of the former Ming forces into the Green Standard army stems from the dualneed, on the one hand, to allow surrendered Ming troops to remain occupied as amilitary force in the governments service (rather than joining the ranks of therebels), and, on the other, to reduce the use of Bannermen in combat.
Thus we can explain why, as the battle-hardened Shun soldiers of Li Zichengmarched to crush Wu Sanguis valiant but numerically inferior force, andWu Sangui struck a deal with Dorgon, switching sides in exchange for militaryassistance, the brunt of the Shun troops assault was still borne by Wus troops. Itseems (but the evidence is murky) that only after both sides had suffered heavylosses the Manchu cavalry joined battle, wreaking havoc among the rebelsoldiers, who fled. They were pursued relentlessly to the capital, where news thatthe Manchus were about to arrive favored the recapture of the capital as theoccupants panicked.
Following that, Wu and his troops were dispatched to pursue and destroy theremaining Shun forces outside Beijing, and fought together with the Manchu princeAjige in the provinces of Shaanxi, Hunan, and Hubei. Coming back from this cam-paign he was raised to the exalted rank of Qin Wang, or Prince of the Blood, a titlethat he first accepted but then renounced shortly afterwards. He was then orderedto move his troops to Jinzhou and garrison it. With the continuation of the hostili-ties in south China he asked and was allowed to join the other Chinese generalsdispatched to fight against the southern Ming in central and southern China.
In 1648 he was transferred by imperial order and appointed General atHanzhong, in Shaanxi. The following year together with the banner generalLi Guohan he struck other rebel forces at Jiezhou, in Gansu. After variouslocations in Shaanxi had been cleaned up, the rebels were gradually subdued. Hewas then commanded to undertake a military expedition to Sichuan. After theannihilation of the remaining rebels of Zhang Xianzhong he was forced to goback to southern Sichuan by the remaining forces of the Southern Ming generalsSun Kewang, Li Dingguo, and Bo Wenxuan.22 As reward for his efforts, at a courtaudience in 1651 the emperor gave him a golden suit of armor and a goldendiploma. His son Wu Yinxiong was also given a nobility title.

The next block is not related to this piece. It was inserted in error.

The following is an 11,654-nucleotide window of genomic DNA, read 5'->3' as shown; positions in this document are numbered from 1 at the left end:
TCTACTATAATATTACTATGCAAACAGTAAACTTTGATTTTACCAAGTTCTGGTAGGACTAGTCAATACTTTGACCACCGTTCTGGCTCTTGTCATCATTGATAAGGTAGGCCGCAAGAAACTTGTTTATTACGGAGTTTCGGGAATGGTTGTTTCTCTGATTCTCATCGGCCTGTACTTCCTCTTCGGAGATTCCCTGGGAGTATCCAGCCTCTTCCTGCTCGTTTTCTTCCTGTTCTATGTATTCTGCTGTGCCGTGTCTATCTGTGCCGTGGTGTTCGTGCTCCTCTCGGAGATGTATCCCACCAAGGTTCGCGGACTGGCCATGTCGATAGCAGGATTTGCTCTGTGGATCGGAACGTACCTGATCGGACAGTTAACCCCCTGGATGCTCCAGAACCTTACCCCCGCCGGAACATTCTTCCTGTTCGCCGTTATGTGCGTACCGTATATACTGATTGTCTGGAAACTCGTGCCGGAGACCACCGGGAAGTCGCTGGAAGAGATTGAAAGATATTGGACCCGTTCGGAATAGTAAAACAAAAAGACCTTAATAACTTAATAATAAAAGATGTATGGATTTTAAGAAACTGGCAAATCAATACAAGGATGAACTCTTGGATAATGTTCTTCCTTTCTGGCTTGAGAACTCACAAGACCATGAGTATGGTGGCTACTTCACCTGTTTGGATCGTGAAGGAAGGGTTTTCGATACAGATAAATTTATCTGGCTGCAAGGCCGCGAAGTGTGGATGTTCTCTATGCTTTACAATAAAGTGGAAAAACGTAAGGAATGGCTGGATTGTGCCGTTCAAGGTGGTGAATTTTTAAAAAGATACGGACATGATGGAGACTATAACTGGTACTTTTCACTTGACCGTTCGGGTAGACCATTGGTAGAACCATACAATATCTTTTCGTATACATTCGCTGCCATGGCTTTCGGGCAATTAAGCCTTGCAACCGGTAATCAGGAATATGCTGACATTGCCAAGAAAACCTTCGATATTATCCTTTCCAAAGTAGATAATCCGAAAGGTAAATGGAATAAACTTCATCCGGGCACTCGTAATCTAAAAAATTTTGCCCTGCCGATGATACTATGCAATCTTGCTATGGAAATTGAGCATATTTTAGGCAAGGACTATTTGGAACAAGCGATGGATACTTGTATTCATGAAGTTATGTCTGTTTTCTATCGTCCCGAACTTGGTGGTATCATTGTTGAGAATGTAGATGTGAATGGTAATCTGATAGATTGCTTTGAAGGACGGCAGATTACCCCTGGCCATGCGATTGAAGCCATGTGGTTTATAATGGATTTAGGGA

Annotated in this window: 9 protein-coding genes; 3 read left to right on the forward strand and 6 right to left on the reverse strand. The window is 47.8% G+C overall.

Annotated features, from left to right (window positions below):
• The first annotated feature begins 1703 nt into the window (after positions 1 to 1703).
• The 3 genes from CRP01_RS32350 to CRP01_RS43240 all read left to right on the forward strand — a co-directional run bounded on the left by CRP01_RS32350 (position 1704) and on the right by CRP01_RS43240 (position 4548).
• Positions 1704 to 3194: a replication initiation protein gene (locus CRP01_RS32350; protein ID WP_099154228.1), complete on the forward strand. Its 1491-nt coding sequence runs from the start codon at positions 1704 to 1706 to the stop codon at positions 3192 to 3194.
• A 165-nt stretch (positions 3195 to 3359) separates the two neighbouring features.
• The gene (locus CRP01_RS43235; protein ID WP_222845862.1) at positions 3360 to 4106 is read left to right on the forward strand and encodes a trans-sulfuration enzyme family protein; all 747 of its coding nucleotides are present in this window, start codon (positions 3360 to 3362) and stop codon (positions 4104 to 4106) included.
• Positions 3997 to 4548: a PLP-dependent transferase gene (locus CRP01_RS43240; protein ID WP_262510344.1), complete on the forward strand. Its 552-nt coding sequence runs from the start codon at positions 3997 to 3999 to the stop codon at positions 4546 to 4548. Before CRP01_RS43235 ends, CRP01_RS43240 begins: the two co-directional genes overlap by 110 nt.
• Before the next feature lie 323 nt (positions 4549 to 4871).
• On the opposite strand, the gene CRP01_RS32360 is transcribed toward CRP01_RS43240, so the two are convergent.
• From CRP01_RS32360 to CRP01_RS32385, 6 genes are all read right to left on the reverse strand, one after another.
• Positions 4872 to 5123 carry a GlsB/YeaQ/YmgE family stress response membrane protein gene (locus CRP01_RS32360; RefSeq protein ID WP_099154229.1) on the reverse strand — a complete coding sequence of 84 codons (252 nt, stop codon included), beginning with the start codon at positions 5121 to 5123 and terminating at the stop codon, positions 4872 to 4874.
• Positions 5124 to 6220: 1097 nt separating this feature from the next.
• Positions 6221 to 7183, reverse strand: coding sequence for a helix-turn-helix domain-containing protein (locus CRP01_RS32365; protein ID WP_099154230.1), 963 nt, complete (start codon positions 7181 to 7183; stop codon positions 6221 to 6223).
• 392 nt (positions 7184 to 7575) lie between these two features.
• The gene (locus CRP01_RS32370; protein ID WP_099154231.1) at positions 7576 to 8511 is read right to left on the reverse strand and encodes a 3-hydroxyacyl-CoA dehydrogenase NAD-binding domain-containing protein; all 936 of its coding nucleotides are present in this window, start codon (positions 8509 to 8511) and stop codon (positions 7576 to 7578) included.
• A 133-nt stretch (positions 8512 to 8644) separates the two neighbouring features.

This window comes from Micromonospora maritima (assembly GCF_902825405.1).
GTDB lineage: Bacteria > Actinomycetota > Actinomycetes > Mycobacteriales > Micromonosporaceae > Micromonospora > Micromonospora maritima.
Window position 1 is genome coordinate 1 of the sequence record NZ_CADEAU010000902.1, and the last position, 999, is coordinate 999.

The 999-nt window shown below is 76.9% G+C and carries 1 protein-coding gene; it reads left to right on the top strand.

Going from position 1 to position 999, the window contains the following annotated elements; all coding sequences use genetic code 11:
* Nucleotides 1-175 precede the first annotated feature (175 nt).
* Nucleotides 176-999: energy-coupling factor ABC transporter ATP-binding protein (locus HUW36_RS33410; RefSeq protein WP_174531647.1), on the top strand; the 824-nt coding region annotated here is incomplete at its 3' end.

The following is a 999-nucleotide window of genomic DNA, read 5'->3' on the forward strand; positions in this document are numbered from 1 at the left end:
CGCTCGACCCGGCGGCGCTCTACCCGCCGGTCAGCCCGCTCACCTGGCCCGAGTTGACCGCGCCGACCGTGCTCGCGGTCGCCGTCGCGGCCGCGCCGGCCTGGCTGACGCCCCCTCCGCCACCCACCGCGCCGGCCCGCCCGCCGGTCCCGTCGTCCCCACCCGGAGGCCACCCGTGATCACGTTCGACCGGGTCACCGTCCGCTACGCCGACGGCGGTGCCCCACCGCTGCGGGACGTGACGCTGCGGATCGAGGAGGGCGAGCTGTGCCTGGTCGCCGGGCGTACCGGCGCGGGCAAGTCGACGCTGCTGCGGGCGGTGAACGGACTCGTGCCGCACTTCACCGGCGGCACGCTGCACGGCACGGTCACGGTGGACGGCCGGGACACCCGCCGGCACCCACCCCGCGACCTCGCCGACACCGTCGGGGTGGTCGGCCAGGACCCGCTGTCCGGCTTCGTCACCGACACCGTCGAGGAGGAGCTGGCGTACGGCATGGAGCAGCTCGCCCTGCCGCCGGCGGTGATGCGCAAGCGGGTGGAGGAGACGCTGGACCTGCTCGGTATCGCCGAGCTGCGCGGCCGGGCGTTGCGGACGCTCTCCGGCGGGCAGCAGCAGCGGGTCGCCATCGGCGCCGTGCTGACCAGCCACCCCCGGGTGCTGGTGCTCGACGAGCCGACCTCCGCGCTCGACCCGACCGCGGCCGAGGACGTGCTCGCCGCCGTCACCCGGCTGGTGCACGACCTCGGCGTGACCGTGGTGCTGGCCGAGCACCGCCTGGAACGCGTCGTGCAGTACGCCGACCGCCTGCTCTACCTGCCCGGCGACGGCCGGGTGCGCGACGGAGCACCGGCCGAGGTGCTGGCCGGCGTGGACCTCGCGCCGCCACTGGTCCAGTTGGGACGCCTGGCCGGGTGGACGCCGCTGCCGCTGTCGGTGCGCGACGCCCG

In 1657 the Ming loyalist Sun Kewang surrendered to the Manchus, and at thispoint a new Qing offensive began, in which Wu Sangui played a major role. InJanuary 1658 Wu Sangui was ordered to proceed, in coordination with twoother route armies, from southern Sichuan to Guizhou. Having amassed a con-siderable force in Guizhou, at the end of 1658 and beginning of 1659 theQing forces moved against the defenses organized by Li Dingguo, the mostsuccessful of the Southern Ming generals. At the head of one of three expedi-tionary armiesthe other two being under the Manchu generals Doni andJobteiWu proceeded to march into Yunnan, and his forces pressed againstthe remnant Ming forces aiming to capture the southern Ming Yongli emperor(Zhu Youlang).23
An increasingly desperate Ming court, reduced to a party of destitute followerson the run, crossed into Burma. For the following two years the Yongli court,
initially welcomed by the Burmese monarch, had to struggle with a Burmesecourt that had grown hostile because of the marauding activities of the Mingtroops led by Li Dingguo. Eventually, in August 1661, the Ming court officialsand every male older than fifteen were slaughtered by the Burmese, who left onlychildren and women alive, in addition to the emperor. Meanwhile, Wu Sangui hadbeen put in charge of the final conquest and pacification of Yunnan. Already in1657, at the recommendation of Hong Chenzhou, he had received the title ofGeneralissimo Who Pacifies the West (Ping Xi Dajiangjun), and that of PrinceWho Pacifies the West (Ping Xi Wang).
During this time the foundations of his monarch-like power in Yunnan werelaid, as Wu Sangui insisted to retain a large force at the cost of the central gov-ernment, increased taxes for his own local government, established monopolieson gold and copper, salt, and on the trade of ginseng and rhubarb. At the sametime, he fought native leaders and residual Ming troops that, according to amemorial he had sent to the throne, were being supplied and instigated by theMing generals in Burma.24 Notwithstanding the prohibitive costs of pacifying thesouthwest, the court agreed to fund a campaign into Burma, which got under wayin 1661.25 After entering Burma Wu Sangui and the Manchu general Aisinga, incompliance with their requests, received from the Burmese king the Yongliemperor and the remainder of his party. Taken into custody, the party wastransported to Yunnan. Here the emperor (no doubt close to death because of anincreasingly serious asthma condition) and his teenage son were executed onJune 11, 1662, probably by strangulation.26